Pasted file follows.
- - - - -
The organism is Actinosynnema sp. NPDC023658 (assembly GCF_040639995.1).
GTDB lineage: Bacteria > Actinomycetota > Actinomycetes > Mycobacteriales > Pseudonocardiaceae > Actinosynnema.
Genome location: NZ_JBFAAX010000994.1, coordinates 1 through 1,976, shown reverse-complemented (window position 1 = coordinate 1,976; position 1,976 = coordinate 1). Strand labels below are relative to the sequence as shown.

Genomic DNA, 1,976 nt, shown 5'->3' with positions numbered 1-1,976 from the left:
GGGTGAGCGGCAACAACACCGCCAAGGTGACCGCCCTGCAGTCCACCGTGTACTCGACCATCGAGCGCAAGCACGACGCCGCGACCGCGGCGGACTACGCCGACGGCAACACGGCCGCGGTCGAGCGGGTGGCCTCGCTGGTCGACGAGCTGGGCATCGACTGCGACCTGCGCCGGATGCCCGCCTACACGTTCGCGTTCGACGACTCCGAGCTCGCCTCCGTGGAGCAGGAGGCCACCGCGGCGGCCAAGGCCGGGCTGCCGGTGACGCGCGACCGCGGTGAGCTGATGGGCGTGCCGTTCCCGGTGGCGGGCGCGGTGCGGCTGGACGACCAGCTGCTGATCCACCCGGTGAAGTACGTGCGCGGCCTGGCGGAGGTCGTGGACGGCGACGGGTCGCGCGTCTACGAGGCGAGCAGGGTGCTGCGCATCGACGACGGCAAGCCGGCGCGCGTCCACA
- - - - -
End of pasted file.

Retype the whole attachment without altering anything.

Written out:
The organism is Actinosynnema sp. NPDC023658 (assembly GCF_040639995.1).
GTDB lineage: Bacteria > Actinomycetota > Actinomycetes > Mycobacteriales > Pseudonocardiaceae > Actinosynnema.
Genome location: NZ_JBFAAX010000994.1, coordinates 1 through 1,976, shown reverse-complemented (window position 1 = coordinate 1,976; position 1,976 = coordinate 1). Strand labels below are relative to the sequence as shown.

Genomic DNA, 1,976 nt, shown 5'->3' with positions numbered 1-1,976 from the left:
GGGTGAGCGGCAACAACACCGCCAAGGTGACCGCCCTGCAGTCCACCGTGTACTCGACCATCGAGCGCAAGCACGACGCCGCGACCGCGGCGGACTACGCCGACGGCAACACGGCCGCGGTCGAGCGGGTGGCCTCGCTGGTCGACGAGCTGGGCATCGACTGCGACCTGCGCCGGATGCCCGCCTACACGTTCGCGTTCGACGACTCCGAGCTCGCCTCCGTGGAGCAGGAGGCCACCGCGGCGGCCAAGGCCGGGCTGCCGGTGACGCGCGACCGCGGTGAGCTGATGGGCGTGCCGTTCCCGGTGGCGGGCGCGGTGCGGCTGGACGACCAGCTGCTGATCCACCCGGTGAAGTACGTGCGCGGCCTGGCGGAGGTCGTGGACGGCGACGGGTCGCGCGTCTACGAGGCGAGCAGGGTGCTGCGCATCGACGACGGCAAGCCGGCGCGCGTCCACA